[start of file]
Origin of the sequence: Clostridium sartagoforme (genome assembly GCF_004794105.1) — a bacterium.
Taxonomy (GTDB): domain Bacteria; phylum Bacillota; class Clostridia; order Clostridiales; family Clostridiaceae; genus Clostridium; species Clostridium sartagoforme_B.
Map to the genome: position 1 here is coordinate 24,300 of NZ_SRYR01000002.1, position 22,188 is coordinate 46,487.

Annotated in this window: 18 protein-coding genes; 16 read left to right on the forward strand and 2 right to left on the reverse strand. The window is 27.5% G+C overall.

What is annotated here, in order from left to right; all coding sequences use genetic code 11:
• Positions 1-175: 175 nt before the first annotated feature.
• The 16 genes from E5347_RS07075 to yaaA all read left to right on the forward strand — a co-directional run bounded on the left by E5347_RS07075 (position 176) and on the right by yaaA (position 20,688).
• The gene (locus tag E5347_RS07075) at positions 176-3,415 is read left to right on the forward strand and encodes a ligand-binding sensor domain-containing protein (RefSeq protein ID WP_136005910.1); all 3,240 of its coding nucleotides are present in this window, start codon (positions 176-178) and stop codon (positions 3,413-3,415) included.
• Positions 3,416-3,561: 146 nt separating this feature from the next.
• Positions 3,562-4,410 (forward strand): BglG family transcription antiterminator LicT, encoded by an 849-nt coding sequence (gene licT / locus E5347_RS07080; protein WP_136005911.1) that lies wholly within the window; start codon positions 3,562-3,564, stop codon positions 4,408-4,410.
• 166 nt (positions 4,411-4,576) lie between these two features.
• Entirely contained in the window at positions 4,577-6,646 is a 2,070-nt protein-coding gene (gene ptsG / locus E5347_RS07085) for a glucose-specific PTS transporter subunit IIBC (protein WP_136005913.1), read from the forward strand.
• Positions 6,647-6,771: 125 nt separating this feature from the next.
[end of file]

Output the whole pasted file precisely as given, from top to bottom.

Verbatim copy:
Origin of the sequence: Clostridium sartagoforme (genome assembly GCF_004794105.1) — a bacterium.
Taxonomy (GTDB): domain Bacteria; phylum Bacillota; class Clostridia; order Clostridiales; family Clostridiaceae; genus Clostridium; species Clostridium sartagoforme_B.
Map to the genome: position 1 here is coordinate 24,300 of NZ_SRYR01000002.1, position 22,188 is coordinate 46,487.

Annotated in this window: 18 protein-coding genes; 16 read left to right on the forward strand and 2 right to left on the reverse strand. The window is 27.5% G+C overall.

What is annotated here, in order from left to right; all coding sequences use genetic code 11:
• Positions 1-175: 175 nt before the first annotated feature.
• The 16 genes from E5347_RS07075 to yaaA all read left to right on the forward strand — a co-directional run bounded on the left by E5347_RS07075 (position 176) and on the right by yaaA (position 20,688).
• The gene (locus tag E5347_RS07075) at positions 176-3,415 is read left to right on the forward strand and encodes a ligand-binding sensor domain-containing protein (RefSeq protein ID WP_136005910.1); all 3,240 of its coding nucleotides are present in this window, start codon (positions 176-178) and stop codon (positions 3,413-3,415) included.
• Positions 3,416-3,561: 146 nt separating this feature from the next.
• Positions 3,562-4,410 (forward strand): BglG family transcription antiterminator LicT, encoded by an 849-nt coding sequence (gene licT / locus E5347_RS07080; protein WP_136005911.1) that lies wholly within the window; start codon positions 3,562-3,564, stop codon positions 4,408-4,410.
• 166 nt (positions 4,411-4,576) lie between these two features.
• Entirely contained in the window at positions 4,577-6,646 is a 2,070-nt protein-coding gene (gene ptsG / locus E5347_RS07085) for a glucose-specific PTS transporter subunit IIBC (protein WP_136005913.1), read from the forward strand.
• Positions 6,647-6,771: 125 nt separating this feature from the next.